Everyone likes getting things done. There is a simple but rewarding sense of gratification once you can mark something off of your list.
Take for example making your bed. You might say in your head, “oh I don’t see any sense in making my bed, I’m going to move all of the pillows and get under the covers anyhow.” In the morning when you have a million things to do, you might not realize the benefit of making your bed and consider it something that doesn’t really need to be taken care of.
My brother taught me something a while ago, if you make your bed every morning, not matter how bad your day was, no matter how little you are able to accomplish, or whatever setbacks you face, when you return home to your bed to retire, you will be rewarded with one thing where everything is in its place, pleasing and relaxing. You will be rewarded for your smallest investment and it may be your day’s greatest achievement.
Making your bed serves as a good example of what you can accomplish when you commit yourself to your goals. Keeping track of them, though is another story. If all you had to do every day was make your bed, brush your teeth, shower and go to work, you wouldn’t have much trouble keeping track of it. Unless you’re playing Will Farrell’s role in Stranger Than Fiction, that’s probably not the case, though.
In order to accomplish of the millions of things that we task ourselves with, we need to keep track of them.
We know that the human brain is powerful, in fact it is the most efficient computing device in the world, capable of of processing 2.2 billion megaflops on only 20 watts of energy. However, despite its efficiency, it isn’t always the most organized means of storage.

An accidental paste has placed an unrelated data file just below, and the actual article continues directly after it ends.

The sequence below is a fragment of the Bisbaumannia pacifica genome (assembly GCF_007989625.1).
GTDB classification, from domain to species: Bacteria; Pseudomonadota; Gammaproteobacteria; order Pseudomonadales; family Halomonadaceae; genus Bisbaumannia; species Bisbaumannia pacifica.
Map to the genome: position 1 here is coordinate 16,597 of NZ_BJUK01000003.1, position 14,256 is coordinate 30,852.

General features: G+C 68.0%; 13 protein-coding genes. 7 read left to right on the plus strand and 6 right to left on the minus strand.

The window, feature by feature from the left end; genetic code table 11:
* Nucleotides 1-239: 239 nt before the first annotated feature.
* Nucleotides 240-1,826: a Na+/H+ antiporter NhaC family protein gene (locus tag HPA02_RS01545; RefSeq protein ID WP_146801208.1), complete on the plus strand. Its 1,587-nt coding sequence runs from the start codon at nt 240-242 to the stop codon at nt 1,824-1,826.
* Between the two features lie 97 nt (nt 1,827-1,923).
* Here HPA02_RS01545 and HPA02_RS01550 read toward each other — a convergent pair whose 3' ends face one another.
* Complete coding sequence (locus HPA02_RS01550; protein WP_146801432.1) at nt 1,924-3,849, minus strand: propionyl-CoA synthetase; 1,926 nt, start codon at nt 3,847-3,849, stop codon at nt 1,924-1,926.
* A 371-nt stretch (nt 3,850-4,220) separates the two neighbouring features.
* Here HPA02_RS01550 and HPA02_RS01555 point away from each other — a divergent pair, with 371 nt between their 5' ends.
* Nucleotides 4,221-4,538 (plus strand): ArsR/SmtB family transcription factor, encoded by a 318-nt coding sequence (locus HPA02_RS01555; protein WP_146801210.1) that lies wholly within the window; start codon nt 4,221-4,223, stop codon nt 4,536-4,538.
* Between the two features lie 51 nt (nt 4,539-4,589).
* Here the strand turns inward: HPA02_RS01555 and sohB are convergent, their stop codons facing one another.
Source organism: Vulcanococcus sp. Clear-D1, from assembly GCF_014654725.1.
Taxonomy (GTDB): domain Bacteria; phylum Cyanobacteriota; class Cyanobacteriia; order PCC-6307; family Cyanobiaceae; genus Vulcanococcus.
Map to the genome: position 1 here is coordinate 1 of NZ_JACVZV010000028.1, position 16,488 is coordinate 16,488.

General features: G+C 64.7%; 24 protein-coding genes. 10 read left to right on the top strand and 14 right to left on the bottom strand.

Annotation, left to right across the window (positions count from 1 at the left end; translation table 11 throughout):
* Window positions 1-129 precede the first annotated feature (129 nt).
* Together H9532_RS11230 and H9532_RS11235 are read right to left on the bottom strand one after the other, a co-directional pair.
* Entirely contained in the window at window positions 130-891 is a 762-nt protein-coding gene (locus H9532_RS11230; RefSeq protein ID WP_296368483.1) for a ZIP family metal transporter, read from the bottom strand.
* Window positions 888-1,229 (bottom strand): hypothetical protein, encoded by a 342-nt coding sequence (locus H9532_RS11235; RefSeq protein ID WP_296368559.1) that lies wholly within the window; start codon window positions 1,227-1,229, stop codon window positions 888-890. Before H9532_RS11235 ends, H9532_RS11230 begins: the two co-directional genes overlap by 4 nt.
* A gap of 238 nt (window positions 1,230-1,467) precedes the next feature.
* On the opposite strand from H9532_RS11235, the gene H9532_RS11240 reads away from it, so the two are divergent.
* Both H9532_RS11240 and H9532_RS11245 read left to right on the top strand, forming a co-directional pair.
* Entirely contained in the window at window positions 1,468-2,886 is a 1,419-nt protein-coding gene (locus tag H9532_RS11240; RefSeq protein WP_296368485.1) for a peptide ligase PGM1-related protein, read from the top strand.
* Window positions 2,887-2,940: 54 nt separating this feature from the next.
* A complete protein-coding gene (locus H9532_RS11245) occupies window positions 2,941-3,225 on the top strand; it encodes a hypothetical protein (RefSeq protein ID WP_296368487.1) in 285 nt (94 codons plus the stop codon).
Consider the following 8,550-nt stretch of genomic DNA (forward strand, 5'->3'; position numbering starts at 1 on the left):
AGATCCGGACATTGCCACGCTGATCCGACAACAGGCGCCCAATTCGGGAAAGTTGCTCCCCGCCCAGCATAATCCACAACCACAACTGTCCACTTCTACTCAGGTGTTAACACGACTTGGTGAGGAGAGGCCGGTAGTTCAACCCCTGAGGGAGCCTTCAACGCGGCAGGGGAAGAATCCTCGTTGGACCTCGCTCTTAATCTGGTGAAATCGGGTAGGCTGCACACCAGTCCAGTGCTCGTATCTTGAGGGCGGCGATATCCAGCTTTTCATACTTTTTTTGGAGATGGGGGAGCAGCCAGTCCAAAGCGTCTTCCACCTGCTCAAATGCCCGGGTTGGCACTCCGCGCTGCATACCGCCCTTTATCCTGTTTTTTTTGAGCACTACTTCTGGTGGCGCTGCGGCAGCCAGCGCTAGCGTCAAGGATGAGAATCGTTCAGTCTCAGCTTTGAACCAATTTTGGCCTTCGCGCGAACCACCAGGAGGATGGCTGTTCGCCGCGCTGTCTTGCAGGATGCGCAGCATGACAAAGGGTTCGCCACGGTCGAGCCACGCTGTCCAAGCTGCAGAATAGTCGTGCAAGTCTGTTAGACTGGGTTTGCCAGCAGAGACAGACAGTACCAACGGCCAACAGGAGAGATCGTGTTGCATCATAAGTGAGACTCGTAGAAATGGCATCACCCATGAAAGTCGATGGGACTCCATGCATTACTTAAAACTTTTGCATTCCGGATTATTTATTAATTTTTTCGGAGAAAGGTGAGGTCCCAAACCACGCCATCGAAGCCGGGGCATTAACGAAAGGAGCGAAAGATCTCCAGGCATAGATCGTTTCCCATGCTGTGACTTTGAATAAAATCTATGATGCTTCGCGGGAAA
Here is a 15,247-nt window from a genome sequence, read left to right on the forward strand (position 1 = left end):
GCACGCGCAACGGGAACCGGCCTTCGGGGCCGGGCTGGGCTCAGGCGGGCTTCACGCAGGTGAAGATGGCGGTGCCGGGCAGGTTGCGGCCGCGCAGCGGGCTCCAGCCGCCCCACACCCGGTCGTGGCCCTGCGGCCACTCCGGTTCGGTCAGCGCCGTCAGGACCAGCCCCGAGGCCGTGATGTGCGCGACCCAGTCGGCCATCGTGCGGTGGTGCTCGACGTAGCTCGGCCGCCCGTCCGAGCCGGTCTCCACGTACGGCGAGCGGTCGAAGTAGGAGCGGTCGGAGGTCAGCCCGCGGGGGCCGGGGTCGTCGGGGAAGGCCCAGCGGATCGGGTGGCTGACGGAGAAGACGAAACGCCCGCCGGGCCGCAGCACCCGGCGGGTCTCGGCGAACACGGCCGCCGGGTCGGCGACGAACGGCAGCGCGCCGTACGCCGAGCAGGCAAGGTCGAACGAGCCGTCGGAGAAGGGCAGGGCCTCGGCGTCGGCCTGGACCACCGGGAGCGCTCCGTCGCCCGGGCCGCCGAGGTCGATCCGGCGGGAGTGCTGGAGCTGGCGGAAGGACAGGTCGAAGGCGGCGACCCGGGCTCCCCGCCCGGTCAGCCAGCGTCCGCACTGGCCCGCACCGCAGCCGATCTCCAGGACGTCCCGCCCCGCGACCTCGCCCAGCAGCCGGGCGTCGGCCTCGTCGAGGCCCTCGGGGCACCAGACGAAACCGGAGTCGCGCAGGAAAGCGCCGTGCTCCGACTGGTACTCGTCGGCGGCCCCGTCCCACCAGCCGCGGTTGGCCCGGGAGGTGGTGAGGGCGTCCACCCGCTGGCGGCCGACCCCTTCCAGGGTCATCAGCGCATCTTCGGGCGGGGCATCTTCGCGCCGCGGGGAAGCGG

Sometimes we need to rely on ancient technology to tackle of some the hardest tasks.
What am I proposing? Taking a drastic measure. Uninstall your apps, ditch the Task manager in Outlook, stop fretting over your Gmail tasks not syncing with your phone and leave Evernote to tracking minutes from meetings.
What I am proposing is that you get a sheet of paper and a writing utensil and write down the things that you need to get done.
Nothing will give you the satisfaction of getting things done better than taking a pen and striking a line through them as you accomplish them. As more of your tasks become completed, you will see your progress by the growing number of strike-throughs on your page. Unlike software, those completed tasks that you spent your time and effort on won’t simply disappear or transfer to your recycle bin, they will remain on the page as a visual reminder of your accomplishments.
As the page grows and more and more is crossed out, give yourself a pat on the back, you’re getting things done.